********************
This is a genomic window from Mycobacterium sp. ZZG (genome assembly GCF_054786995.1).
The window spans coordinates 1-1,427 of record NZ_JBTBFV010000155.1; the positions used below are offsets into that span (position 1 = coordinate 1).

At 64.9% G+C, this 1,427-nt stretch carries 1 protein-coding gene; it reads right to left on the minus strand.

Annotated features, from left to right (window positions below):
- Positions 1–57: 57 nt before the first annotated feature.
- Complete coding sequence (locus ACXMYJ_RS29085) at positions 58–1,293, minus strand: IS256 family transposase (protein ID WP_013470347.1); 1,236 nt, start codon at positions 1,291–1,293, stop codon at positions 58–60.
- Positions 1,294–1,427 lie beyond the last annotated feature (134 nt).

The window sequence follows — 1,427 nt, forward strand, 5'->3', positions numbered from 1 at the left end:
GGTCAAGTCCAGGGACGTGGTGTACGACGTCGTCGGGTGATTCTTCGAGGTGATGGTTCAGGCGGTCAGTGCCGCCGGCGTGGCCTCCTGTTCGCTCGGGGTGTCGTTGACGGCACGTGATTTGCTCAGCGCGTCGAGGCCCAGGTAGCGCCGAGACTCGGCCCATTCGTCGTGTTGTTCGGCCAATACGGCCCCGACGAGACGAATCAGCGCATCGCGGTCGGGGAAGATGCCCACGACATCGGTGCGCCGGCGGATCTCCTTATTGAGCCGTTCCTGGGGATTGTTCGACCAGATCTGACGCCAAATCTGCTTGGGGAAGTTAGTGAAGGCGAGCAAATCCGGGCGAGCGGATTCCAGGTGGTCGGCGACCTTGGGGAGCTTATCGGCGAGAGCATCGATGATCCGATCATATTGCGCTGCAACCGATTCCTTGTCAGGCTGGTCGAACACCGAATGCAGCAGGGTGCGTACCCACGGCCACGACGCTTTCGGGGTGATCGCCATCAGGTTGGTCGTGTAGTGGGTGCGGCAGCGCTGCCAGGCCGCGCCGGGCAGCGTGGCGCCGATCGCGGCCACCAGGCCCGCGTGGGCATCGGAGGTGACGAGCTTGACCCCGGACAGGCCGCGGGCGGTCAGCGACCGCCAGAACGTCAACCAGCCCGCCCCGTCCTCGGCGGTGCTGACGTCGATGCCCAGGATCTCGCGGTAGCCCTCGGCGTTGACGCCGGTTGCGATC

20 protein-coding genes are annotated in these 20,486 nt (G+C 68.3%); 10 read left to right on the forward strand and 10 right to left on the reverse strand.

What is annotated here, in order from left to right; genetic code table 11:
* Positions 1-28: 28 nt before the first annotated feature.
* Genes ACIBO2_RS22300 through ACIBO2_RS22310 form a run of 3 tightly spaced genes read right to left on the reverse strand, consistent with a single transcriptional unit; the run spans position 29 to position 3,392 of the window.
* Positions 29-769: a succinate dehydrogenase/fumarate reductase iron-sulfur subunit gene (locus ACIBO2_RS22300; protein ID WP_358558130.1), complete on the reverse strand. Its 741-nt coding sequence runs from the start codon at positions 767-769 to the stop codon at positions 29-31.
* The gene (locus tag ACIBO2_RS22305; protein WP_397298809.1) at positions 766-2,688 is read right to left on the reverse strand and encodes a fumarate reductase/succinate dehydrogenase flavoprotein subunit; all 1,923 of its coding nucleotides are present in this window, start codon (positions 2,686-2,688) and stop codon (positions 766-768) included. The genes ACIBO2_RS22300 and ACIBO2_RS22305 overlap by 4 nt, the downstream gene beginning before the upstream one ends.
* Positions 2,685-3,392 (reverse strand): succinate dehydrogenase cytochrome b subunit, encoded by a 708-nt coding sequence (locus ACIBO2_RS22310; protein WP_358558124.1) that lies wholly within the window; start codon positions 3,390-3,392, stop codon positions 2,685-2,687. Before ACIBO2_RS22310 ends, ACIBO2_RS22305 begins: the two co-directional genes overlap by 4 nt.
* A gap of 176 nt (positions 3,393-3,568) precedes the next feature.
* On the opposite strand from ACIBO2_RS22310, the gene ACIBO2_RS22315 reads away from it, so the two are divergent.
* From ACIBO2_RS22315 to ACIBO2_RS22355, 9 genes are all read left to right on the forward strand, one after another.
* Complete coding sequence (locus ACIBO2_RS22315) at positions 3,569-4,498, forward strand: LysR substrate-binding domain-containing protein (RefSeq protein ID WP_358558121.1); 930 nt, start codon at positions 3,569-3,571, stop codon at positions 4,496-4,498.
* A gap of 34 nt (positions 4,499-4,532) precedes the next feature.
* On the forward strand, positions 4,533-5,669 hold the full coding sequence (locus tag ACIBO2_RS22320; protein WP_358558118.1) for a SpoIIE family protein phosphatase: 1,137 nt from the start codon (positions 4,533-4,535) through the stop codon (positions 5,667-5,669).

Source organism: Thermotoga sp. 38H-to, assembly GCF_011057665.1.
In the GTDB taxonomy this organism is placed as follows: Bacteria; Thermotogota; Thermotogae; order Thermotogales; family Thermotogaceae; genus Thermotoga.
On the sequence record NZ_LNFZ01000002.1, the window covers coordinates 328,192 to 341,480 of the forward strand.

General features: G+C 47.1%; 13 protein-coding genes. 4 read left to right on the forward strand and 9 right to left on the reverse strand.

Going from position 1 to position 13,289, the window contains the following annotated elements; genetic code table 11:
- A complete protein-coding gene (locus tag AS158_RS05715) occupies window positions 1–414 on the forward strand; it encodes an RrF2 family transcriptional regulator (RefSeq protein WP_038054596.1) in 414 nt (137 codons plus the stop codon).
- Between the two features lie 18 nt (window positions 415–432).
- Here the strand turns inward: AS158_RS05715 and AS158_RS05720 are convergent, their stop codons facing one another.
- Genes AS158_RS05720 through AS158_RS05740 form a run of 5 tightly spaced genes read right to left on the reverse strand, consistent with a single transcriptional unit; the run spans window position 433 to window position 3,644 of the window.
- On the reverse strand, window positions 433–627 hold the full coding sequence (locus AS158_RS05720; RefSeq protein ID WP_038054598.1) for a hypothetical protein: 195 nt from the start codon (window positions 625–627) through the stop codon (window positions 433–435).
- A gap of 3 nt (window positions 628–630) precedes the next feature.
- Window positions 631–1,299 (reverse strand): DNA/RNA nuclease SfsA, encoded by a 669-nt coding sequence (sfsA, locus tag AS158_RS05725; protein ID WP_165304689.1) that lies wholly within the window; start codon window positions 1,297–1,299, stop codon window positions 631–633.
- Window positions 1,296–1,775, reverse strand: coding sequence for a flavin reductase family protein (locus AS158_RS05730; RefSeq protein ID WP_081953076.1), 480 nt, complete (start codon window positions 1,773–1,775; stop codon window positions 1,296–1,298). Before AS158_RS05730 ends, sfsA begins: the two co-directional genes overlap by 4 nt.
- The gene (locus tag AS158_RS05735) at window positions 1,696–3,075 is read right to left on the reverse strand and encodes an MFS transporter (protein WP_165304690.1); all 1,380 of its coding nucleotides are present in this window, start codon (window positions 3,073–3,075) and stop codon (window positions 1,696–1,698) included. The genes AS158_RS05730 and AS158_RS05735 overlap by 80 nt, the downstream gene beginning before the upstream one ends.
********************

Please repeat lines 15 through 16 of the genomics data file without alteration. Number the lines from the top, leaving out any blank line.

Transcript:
* The gene (locus tag ACIBO2_RS22305; protein WP_397298809.1) at positions 766-2,688 is read right to left on the reverse strand and encodes a fumarate reductase/succinate dehydrogenase flavoprotein subunit; all 1,923 of its coding nucleotides are present in this window, start codon (positions 2,686-2,688) and stop codon (positions 766-768) included. The genes ACIBO2_RS22300 and ACIBO2_RS22305 overlap by 4 nt, the downstream gene beginning before the upstream one ends.
* Positions 2,685-3,392 (reverse strand): succinate dehydrogenase cytochrome b subunit, encoded by a 708-nt coding sequence (locus ACIBO2_RS22310; protein WP_358558124.1) that lies wholly within the window; start codon positions 3,390-3,392, stop codon positions 2,685-2,687. Before ACIBO2_RS22310 ends, ACIBO2_RS22305 begins: the two co-directional genes overlap by 4 nt.